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the act or process of ; the state of being :
Alteration will improve the dress.
a change; modification or adjustment:
There has been an alteration in our plans.
Contemporary Examples

Close was so distraught by the alteration that she initially refused to take part in the re-shoot.
Return of the Bunny Boiler: Fatal Attraction’s World Stage Premiere Nico Hines March 25, 2014

If they liked it, fine; if not, they would often suggest an alteration.
More Juicy Election Details The Daily Beast January 10, 2010

Historical Examples

They had done their best; nothing more was possible in the way of addition or alteration—for good or ill the die was cast.
A College Girl Mrs. George de Horne Vaizey

If, upon perusal of them, you think any alteration necessary, it shall be made.
Clarissa, Volume 1 (of 9) Samuel Richardson

The colour will not be subject to any alteration when the distance and the quality of air have a reciprocal proportion.
A Treatise on Painting Leonardo Da Vinci

But, here, it must be distinctly understood, is no alteration produced by climate.
Life: Its True Genesis R. W. Wright

Besides the alteration that two years sometimes makes in a man, Jasper had made a considerable alteration on himself.
Away in the Wilderness R.M. Ballantyne

Every shade of alteration in them I was familiar with, for their changes were not many.
Wilfrid Cumbermede George MacDonald

This necessarily results in the alteration or omission of these features, and hence arise many modifications of original forms.
Origin and Development of Form and Ornament in Ceramic Art. William Henry Holmes

I certainly was very much struck at his alteration for the worse.
Vivian Grey Earl of Beaconsfield, Benjamin Disraeli

an adjustment, change, or modification
the act of altering or state of being altered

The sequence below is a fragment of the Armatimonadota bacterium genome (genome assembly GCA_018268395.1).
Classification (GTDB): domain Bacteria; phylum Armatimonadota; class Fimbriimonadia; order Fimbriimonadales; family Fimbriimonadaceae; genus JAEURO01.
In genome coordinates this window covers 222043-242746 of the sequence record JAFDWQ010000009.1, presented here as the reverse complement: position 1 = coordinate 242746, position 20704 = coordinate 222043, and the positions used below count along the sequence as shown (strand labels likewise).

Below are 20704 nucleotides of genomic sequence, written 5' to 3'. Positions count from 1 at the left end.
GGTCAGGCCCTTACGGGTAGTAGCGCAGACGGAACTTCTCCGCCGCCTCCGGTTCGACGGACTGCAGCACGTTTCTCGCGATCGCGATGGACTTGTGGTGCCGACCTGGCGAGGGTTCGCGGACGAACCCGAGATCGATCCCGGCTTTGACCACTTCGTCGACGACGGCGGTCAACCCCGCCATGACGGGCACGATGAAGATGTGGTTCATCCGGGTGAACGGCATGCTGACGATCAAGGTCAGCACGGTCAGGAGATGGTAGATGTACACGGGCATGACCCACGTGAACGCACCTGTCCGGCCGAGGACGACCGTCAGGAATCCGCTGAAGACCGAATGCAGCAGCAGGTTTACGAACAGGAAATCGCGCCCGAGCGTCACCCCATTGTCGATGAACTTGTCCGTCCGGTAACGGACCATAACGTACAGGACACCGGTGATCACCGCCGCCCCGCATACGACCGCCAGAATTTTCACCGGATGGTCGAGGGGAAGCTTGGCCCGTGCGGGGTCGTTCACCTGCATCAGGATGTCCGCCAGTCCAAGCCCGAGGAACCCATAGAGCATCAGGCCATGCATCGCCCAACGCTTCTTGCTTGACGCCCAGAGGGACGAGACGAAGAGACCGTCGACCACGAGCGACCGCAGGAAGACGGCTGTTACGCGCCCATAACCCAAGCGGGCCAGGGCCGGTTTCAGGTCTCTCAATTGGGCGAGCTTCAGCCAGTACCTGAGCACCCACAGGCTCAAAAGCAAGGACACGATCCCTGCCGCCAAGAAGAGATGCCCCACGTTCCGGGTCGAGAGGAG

late 14c., “action of altering,” from Old French alteracion (14c.) “change, alteration,” and directly from Medieval Latin alterationem (nominative alteratio), noun of action from past participle stem of Late Latin alterare (see alter). Meaning “change in character or appearance” is from 1530s; that of “change in ready-made clothes to suit a customer’s specifications” is from 1901. Related: Alterations.


Read Also:

  • Alterative

    tending to . Medicine/Medical Obsolete. gradually restoring healthy bodily functions. Medicine/Medical Obsolete. an alterative remedy. Historical Examples Its present use is that of an astringent, tonic, and alterative, and also that of an expectorant. Ginseng and Other Medicinal Plants A. R. (Arthur Robert) Harding The alterative medicine was to be given in tablespoonfuls—two tablespoonfuls to […]

  • Altercate

    to argue or quarrel with zeal, heat, or anger; wrangle. verb (intransitive) to argue, esp heatedly; dispute v. 1520s, “to contend with words,” from Latin altercatus, past participle of altercari (see altercation).

  • Altered

    to make different in some particular, as size, style, course, or the like; modify: to alter a coat; to alter a will; to alter course. to castrate or spay. to change; become different or modified. Contemporary Examples The euphemism of losing “situational awareness” could be an evasive way of describing just this altered state. The […]

  • Altered chord

    a chord in which at least one tone has been changed from its normal pitch in the key. noun (music) a chord in which one or more notes are chromatically changed by the introduction of accidentals

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